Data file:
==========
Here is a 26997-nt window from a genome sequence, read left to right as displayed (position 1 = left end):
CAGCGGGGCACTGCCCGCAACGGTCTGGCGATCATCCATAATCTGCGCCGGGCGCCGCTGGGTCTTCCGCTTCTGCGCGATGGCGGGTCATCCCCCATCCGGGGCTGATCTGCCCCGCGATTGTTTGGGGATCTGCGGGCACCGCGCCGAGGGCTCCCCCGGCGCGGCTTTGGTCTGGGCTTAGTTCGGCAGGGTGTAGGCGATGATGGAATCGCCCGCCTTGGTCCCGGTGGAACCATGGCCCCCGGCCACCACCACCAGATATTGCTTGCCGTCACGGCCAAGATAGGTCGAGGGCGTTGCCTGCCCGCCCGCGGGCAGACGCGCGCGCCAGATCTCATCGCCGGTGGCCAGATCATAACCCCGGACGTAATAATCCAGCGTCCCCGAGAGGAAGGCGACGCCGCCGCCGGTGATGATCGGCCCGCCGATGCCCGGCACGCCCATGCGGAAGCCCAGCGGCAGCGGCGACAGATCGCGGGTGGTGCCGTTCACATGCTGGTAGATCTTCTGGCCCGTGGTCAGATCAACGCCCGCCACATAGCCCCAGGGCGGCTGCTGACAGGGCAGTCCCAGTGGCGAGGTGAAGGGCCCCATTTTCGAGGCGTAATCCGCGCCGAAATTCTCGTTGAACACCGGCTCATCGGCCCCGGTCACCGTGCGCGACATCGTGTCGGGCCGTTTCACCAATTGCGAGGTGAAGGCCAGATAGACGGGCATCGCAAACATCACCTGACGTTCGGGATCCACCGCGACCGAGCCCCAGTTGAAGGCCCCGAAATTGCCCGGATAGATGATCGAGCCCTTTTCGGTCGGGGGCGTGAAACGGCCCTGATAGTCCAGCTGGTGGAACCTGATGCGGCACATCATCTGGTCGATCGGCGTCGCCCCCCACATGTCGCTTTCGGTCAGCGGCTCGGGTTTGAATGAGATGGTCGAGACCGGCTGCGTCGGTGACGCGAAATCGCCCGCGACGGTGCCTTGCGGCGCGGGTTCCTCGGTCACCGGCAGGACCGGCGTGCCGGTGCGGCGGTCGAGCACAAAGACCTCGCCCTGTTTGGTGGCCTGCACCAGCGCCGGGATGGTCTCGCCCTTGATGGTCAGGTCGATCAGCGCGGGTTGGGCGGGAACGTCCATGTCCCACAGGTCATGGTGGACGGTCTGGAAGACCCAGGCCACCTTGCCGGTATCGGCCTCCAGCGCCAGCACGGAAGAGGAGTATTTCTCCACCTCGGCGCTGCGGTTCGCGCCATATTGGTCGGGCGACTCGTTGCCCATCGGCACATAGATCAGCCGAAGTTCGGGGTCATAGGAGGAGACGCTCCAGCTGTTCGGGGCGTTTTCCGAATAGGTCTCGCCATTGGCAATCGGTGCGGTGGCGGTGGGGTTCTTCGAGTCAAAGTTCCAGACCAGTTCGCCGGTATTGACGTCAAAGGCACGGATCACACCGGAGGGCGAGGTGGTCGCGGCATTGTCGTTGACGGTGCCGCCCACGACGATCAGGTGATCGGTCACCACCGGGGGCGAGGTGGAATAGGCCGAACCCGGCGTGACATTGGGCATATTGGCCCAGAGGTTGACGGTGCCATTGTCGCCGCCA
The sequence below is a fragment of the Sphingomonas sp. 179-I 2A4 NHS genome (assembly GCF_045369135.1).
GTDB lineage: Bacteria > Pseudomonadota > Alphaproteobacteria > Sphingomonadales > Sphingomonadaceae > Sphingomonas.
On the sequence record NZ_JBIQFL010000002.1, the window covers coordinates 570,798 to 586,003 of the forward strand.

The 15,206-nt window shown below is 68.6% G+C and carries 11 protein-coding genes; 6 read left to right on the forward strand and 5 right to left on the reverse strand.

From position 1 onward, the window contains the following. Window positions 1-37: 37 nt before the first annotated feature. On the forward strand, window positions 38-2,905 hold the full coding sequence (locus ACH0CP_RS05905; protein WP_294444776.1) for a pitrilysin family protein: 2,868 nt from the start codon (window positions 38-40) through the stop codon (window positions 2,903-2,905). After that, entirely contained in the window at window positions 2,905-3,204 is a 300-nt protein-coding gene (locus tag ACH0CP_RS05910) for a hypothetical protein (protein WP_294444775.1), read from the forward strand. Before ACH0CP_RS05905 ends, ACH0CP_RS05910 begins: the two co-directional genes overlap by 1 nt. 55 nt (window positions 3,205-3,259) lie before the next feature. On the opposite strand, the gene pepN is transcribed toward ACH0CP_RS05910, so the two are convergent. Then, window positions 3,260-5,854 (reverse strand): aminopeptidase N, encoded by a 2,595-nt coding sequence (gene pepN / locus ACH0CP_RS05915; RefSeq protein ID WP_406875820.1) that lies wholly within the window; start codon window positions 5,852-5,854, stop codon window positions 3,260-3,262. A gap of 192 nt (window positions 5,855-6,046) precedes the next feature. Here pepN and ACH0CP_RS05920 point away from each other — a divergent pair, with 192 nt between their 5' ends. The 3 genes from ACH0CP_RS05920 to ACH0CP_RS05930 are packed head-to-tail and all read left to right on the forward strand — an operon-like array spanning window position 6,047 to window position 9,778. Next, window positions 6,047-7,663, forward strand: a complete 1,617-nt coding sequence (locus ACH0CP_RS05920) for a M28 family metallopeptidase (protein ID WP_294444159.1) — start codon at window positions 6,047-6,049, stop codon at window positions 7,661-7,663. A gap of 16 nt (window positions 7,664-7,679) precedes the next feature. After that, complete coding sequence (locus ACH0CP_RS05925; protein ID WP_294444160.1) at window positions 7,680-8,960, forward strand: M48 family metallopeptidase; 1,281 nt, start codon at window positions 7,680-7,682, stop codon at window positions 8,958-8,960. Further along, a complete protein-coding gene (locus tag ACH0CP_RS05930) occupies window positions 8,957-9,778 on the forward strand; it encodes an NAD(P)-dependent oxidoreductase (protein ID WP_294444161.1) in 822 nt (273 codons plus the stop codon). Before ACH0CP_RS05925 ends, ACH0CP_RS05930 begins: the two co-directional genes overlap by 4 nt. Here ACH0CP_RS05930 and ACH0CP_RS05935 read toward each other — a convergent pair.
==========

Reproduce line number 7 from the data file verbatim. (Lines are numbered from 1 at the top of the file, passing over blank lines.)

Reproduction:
From position 1 onward, the window contains the following. Window positions 1-37: 37 nt before the first annotated feature. On the forward strand, window positions 38-2,905 hold the full coding sequence (locus ACH0CP_RS05905; protein WP_294444776.1) for a pitrilysin family protein: 2,868 nt from the start codon (window positions 38-40) through the stop codon (window positions 2,903-2,905). After that, entirely contained in the window at window positions 2,905-3,204 is a 300-nt protein-coding gene (locus tag ACH0CP_RS05910) for a hypothetical protein (protein WP_294444775.1), read from the forward strand. Before ACH0CP_RS05905 ends, ACH0CP_RS05910 begins: the two co-directional genes overlap by 1 nt. 55 nt (window positions 3,205-3,259) lie before the next feature. On the opposite strand, the gene pepN is transcribed toward ACH0CP_RS05910, so the two are convergent. Then, window positions 3,260-5,854 (reverse strand): aminopeptidase N, encoded by a 2,595-nt coding sequence (gene pepN / locus ACH0CP_RS05915; RefSeq protein ID WP_406875820.1) that lies wholly within the window; start codon window positions 5,852-5,854, stop codon window positions 3,260-3,262. A gap of 192 nt (window positions 5,855-6,046) precedes the next feature. Here pepN and ACH0CP_RS05920 point away from each other — a divergent pair, with 192 nt between their 5' ends. The 3 genes from ACH0CP_RS05920 to ACH0CP_RS05930 are packed head-to-tail and all read left to right on the forward strand — an operon-like array spanning window position 6,047 to window position 9,778. Next, window positions 6,047-7,663, forward strand: a complete 1,617-nt coding sequence (locus ACH0CP_RS05920) for a M28 family metallopeptidase (protein ID WP_294444159.1) — start codon at window positions 6,047-6,049, stop codon at window positions 7,661-7,663. A gap of 16 nt (window positions 7,664-7,679) precedes the next feature. After that, complete coding sequence (locus ACH0CP_RS05925; protein ID WP_294444160.1) at window positions 7,680-8,960, forward strand: M48 family metallopeptidase; 1,281 nt, start codon at window positions 7,680-7,682, stop codon at window positions 8,958-8,960. Further along, a complete protein-coding gene (locus tag ACH0CP_RS05930) occupies window positions 8,957-9,778 on the forward strand; it encodes an NAD(P)-dependent oxidoreductase (protein ID WP_294444161.1) in 822 nt (273 codons plus the stop codon). Before ACH0CP_RS05925 ends, ACH0CP_RS05930 begins: the two co-directional genes overlap by 4 nt. Here ACH0CP_RS05930 and ACH0CP_RS05935 read toward each other — a convergent pair.